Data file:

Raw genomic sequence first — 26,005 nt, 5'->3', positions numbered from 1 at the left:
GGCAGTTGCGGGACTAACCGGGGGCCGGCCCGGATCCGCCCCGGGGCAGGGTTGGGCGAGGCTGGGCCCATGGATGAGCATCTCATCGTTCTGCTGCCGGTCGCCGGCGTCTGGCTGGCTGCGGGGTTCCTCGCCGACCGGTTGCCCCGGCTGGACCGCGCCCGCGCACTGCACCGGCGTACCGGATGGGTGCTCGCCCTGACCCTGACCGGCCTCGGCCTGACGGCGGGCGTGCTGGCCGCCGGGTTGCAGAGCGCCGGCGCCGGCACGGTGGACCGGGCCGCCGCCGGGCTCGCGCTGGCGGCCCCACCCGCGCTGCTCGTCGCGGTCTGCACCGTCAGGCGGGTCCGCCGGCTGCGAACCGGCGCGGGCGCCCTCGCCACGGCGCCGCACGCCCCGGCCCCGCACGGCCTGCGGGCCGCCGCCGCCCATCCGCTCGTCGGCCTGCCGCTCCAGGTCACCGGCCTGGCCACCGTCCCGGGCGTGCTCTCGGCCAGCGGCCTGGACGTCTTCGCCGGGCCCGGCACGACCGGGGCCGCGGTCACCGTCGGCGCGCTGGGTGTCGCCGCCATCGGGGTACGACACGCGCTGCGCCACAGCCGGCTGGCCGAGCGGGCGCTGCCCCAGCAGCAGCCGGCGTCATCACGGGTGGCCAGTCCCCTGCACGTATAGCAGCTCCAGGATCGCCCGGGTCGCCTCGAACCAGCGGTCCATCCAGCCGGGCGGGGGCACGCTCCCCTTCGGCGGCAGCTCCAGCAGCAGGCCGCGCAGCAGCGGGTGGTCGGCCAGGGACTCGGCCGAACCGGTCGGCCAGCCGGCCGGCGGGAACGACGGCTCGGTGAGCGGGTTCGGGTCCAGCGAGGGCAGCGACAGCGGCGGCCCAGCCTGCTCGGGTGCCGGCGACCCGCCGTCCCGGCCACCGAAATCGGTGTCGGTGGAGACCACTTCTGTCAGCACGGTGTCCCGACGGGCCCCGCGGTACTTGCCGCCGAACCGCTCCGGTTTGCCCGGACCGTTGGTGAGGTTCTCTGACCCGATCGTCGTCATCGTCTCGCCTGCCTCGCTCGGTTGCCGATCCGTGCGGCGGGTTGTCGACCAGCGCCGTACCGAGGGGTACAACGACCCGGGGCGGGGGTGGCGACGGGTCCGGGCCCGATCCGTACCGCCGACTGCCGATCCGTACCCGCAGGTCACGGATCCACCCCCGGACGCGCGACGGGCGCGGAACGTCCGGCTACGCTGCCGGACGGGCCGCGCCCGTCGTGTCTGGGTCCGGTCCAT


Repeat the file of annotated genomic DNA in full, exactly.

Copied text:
Raw genomic sequence first — 26,005 nt, 5'->3', positions numbered from 1 at the left:
GGCAGTTGCGGGACTAACCGGGGGCCGGCCCGGATCCGCCCCGGGGCAGGGTTGGGCGAGGCTGGGCCCATGGATGAGCATCTCATCGTTCTGCTGCCGGTCGCCGGCGTCTGGCTGGCTGCGGGGTTCCTCGCCGACCGGTTGCCCCGGCTGGACCGCGCCCGCGCACTGCACCGGCGTACCGGATGGGTGCTCGCCCTGACCCTGACCGGCCTCGGCCTGACGGCGGGCGTGCTGGCCGCCGGGTTGCAGAGCGCCGGCGCCGGCACGGTGGACCGGGCCGCCGCCGGGCTCGCGCTGGCGGCCCCACCCGCGCTGCTCGTCGCGGTCTGCACCGTCAGGCGGGTCCGCCGGCTGCGAACCGGCGCGGGCGCCCTCGCCACGGCGCCGCACGCCCCGGCCCCGCACGGCCTGCGGGCCGCCGCCGCCCATCCGCTCGTCGGCCTGCCGCTCCAGGTCACCGGCCTGGCCACCGTCCCGGGCGTGCTCTCGGCCAGCGGCCTGGACGTCTTCGCCGGGCCCGGCACGACCGGGGCCGCGGTCACCGTCGGCGCGCTGGGTGTCGCCGCCATCGGGGTACGACACGCGCTGCGCCACAGCCGGCTGGCCGAGCGGGCGCTGCCCCAGCAGCAGCCGGCGTCATCACGGGTGGCCAGTCCCCTGCACGTATAGCAGCTCCAGGATCGCCCGGGTCGCCTCGAACCAGCGGTCCATCCAGCCGGGCGGGGGCACGCTCCCCTTCGGCGGCAGCTCCAGCAGCAGGCCGCGCAGCAGCGGGTGGTCGGCCAGGGACTCGGCCGAACCGGTCGGCCAGCCGGCCGGCGGGAACGACGGCTCGGTGAGCGGGTTCGGGTCCAGCGAGGGCAGCGACAGCGGCGGCCCAGCCTGCTCGGGTGCCGGCGACCCGCCGTCCCGGCCACCGAAATCGGTGTCGGTGGAGACCACTTCTGTCAGCACGGTGTCCCGACGGGCCCCGCGGTACTTGCCGCCGAACCGCTCCGGTTTGCCCGGACCGTTGGTGAGGTTCTCTGACCCGATCGTCGTCATCGTCTCGCCTGCCTCGCTCGGTTGCCGATCCGTGCGGCGGGTTGTCGACCAGCGCCGTACCGAGGGGTACAACGACCCGGGGCGGGGGTGGCGACGGGTCCGGGCCCGATCCGTACCGCCGACTGCCGATCCGTACCCGCAGGTCACGGATCCACCCCCGGACGCGCGACGGGCGCGGAACGTCCGGCTACGCTGCCGGACGGGCCGCGCCCGTCGTGTCTGGGTCCGGTCCAT